Newton explained that, if he had seen far, then it was because he stood on the shoulders of others. Tannenbaum and Stillman do well at placing Newton in a context of the work of Descartes, Hooke, Leibniz, and others, but they are equally instructive in their exposition of the bitter feuds that scientific discovery can create. They portray science as a joint enterprise of many minds over a long period, an enterprise often punctuated by the very human foibles of its practitioners.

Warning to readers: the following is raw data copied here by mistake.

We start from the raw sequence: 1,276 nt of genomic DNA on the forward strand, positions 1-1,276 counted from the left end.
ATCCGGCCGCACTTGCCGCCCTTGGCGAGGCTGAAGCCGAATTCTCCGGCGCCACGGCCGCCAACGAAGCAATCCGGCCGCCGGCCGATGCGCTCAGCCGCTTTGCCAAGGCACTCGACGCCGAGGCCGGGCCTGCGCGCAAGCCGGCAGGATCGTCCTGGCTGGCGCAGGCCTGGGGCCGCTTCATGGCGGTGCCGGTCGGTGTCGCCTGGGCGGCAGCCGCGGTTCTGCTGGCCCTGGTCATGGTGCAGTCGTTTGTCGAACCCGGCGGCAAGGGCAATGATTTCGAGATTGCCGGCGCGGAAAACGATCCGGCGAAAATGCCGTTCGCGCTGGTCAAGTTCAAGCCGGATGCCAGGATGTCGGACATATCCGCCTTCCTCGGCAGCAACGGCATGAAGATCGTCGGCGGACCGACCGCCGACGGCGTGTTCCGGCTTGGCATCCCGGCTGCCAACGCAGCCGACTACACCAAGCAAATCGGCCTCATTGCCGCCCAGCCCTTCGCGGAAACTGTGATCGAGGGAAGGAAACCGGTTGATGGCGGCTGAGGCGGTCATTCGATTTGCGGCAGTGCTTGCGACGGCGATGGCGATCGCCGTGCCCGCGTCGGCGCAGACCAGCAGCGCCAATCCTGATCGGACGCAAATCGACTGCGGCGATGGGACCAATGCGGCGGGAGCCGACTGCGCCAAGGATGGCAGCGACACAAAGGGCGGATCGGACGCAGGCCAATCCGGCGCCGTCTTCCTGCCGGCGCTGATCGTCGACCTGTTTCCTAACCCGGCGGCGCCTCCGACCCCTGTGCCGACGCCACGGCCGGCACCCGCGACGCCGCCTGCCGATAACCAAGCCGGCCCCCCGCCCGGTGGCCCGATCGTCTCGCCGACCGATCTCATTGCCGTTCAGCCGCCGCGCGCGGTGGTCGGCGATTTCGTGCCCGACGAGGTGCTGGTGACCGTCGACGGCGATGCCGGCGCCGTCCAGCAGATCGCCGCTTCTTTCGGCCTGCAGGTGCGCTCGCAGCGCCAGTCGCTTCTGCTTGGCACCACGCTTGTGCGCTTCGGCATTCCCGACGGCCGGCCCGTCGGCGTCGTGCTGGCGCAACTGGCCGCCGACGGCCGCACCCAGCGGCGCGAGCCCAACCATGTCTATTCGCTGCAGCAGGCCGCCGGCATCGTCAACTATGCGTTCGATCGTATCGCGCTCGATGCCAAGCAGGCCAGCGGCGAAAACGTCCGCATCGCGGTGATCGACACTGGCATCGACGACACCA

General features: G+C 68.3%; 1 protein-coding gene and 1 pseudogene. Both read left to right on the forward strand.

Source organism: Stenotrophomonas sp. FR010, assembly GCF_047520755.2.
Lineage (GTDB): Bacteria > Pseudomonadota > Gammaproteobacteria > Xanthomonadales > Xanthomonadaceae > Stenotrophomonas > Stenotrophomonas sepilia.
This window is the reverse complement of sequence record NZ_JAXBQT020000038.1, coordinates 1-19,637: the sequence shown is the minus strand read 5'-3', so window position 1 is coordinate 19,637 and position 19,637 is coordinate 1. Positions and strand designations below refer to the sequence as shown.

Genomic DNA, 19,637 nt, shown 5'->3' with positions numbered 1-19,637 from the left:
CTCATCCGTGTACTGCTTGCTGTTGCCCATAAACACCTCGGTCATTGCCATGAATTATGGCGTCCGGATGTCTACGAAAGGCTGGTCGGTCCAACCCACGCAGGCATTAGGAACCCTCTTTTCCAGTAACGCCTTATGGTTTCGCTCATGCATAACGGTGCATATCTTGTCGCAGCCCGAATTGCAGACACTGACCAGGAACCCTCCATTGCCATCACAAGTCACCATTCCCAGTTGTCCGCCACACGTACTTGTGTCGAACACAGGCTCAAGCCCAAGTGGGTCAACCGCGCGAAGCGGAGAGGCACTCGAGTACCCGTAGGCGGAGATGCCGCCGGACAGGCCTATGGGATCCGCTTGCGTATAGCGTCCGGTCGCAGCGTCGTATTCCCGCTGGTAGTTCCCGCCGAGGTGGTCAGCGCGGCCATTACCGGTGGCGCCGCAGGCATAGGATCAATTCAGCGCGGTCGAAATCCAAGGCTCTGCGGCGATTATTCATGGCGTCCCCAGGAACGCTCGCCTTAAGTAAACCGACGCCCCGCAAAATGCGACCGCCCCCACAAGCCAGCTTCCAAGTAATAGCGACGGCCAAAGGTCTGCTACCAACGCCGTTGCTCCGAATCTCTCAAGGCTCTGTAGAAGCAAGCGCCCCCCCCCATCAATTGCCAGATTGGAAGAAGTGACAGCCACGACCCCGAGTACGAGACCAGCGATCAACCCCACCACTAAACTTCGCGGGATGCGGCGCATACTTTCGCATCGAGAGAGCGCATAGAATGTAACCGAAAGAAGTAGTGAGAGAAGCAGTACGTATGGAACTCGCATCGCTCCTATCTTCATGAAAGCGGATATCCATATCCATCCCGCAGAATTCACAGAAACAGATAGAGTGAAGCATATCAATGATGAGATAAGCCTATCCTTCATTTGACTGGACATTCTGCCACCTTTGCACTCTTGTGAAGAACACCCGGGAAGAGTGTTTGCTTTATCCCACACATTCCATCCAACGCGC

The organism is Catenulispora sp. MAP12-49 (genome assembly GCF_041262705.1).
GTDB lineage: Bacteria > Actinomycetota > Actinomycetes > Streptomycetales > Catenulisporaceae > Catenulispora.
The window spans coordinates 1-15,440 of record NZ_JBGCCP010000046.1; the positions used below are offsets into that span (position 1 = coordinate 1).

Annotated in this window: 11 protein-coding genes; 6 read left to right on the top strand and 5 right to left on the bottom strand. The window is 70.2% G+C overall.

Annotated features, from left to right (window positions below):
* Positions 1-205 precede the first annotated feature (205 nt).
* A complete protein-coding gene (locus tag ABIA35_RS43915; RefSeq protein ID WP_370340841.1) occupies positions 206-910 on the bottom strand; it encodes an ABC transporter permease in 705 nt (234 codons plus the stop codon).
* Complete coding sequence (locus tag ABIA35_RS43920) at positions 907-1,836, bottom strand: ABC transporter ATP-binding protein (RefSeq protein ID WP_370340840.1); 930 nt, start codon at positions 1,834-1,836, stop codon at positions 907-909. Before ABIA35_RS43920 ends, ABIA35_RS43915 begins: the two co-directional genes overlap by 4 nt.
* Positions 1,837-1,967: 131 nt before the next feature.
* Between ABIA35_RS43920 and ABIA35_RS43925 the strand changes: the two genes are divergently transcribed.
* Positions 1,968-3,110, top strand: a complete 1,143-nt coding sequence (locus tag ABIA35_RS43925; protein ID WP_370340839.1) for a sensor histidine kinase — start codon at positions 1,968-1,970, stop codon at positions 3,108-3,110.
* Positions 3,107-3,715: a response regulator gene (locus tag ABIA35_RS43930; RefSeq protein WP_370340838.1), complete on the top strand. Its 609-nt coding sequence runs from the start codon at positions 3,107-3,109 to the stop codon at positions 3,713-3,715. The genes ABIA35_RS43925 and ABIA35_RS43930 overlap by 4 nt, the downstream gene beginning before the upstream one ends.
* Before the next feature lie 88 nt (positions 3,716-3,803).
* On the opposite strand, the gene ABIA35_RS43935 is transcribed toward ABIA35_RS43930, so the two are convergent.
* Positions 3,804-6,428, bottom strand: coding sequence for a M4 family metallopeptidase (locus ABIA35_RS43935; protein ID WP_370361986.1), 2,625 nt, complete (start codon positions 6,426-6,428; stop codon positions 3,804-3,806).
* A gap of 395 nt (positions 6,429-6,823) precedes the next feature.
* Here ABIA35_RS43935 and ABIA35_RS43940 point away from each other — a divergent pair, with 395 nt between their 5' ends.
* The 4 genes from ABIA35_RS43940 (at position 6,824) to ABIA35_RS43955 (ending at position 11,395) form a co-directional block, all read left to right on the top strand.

The story of the sickly baby who grows up to write the world’s greatest scientific paper has great inspirational value. The besting of the school bully, the dreamy indifference to farm work, and the forgetfulness about meals and routine all make Newton a believable human being. The book’s summaries of technical matters are couched in language that is accessible to students who are not mathematically inclined, but the authors are still clear in their exposition of his principles. Newton’s rather eccentric theological preoccupations are alluded to but are appropriately kept in the background in the story of a “pioneer of space mathematics.” Tannenbaum and Stillman have provided a well-written and informative book for school libraries.